(1135–1211). Abbot of Bury St Edmunds. A Norfolk man, educated in Paris, Samson taught at the abbey, took vows (1166) and was elected abbot in 1182. A shrewd, hard-headed businessman typical of his age, he speedily restored abbey finances after years of mismanagement. Not a great spiritual leader, still less a saint, he was an upright, God-fearing, just, and enthusiastic administrator with qualities essential for running a 13th-cent. abbey with its numerous estates and buildings; he rebuilt part of the abbey and founded a hospital and a school. Though previously unknown to the papacy, he was drawn into public service by being appointed papal judge-delegate. He led his knights in the siege of Windsor (1193) and travelled to Germany to visit the imprisoned Richard. His powerful local influence, if unpopular, was beneficial in a turbulent age. A man of affairs, he nevertheless wrote an account of the miracles associated with St Edmund's shrine. The abbot was one of Carlyle's ‘heroes’ in Past and Present.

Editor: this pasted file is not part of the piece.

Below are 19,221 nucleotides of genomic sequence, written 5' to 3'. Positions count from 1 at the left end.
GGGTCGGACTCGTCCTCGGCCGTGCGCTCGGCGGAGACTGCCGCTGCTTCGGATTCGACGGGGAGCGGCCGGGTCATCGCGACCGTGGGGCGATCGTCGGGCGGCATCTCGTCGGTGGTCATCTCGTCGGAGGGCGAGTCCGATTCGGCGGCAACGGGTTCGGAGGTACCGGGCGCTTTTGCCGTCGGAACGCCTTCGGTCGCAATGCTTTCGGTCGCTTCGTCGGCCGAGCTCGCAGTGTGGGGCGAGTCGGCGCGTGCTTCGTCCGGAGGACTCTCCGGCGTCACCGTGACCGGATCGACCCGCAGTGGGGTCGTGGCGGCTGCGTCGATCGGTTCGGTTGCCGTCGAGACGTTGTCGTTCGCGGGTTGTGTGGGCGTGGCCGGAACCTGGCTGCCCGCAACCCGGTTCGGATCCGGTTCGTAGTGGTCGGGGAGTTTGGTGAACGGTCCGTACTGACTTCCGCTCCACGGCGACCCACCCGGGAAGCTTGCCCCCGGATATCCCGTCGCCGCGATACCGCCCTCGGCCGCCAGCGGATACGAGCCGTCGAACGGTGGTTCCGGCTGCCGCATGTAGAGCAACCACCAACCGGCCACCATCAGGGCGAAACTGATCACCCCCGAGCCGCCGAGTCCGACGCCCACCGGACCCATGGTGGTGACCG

From The Oxford Companion to British History in Oxford Reference.
Subjects: British History.